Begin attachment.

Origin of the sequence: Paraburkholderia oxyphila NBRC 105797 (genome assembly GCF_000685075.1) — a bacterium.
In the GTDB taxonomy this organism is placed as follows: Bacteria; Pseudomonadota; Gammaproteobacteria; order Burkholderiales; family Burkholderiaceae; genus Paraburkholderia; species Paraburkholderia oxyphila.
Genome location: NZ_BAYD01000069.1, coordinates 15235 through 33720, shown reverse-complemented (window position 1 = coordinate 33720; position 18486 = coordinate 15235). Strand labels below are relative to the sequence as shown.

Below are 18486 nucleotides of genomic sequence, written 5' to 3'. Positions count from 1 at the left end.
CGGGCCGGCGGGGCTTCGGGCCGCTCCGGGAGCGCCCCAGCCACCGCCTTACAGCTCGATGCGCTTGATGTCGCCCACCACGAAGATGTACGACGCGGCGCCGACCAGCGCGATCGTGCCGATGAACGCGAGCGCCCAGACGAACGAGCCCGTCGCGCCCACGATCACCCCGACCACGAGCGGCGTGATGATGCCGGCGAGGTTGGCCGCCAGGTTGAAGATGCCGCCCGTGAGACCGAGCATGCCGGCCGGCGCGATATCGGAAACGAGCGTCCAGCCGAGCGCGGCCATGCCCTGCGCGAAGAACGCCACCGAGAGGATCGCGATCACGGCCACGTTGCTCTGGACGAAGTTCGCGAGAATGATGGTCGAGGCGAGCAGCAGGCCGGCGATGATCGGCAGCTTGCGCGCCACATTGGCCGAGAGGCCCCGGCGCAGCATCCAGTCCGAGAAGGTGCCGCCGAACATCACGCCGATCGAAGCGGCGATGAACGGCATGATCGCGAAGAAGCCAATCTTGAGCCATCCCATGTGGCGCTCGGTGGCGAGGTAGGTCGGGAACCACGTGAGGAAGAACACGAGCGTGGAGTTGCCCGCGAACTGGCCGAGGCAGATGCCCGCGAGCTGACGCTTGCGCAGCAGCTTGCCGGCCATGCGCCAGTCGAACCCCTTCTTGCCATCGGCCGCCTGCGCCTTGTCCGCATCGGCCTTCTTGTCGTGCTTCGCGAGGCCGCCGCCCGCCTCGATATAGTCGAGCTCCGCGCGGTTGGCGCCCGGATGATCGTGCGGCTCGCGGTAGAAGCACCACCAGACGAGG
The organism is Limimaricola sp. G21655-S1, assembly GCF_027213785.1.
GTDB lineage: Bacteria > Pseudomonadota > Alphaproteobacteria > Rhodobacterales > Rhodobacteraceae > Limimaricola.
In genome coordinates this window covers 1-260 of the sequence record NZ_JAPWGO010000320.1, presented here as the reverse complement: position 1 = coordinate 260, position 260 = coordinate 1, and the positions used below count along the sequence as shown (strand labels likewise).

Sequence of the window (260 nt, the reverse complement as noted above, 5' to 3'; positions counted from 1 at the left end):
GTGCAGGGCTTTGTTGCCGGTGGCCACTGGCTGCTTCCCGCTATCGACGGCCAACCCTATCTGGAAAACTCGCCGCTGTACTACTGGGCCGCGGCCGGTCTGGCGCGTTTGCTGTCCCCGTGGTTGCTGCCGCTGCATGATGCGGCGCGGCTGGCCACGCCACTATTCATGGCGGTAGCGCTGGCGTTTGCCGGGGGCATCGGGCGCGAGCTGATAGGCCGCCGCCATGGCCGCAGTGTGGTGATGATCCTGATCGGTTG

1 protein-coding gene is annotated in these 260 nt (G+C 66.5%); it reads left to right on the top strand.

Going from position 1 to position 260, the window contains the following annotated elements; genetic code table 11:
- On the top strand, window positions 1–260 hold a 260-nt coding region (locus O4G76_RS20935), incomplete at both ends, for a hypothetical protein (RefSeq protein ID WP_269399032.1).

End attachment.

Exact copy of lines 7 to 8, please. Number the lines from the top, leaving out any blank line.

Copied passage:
GTDB lineage: Bacteria > Pseudomonadota > Alphaproteobacteria > Rhodobacterales > Rhodobacteraceae > Limimaricola.
In genome coordinates this window covers 1-260 of the sequence record NZ_JAPWGO010000320.1, presented here as the reverse complement: position 1 = coordinate 260, position 260 = coordinate 1, and the positions used below count along the sequence as shown (strand labels likewise).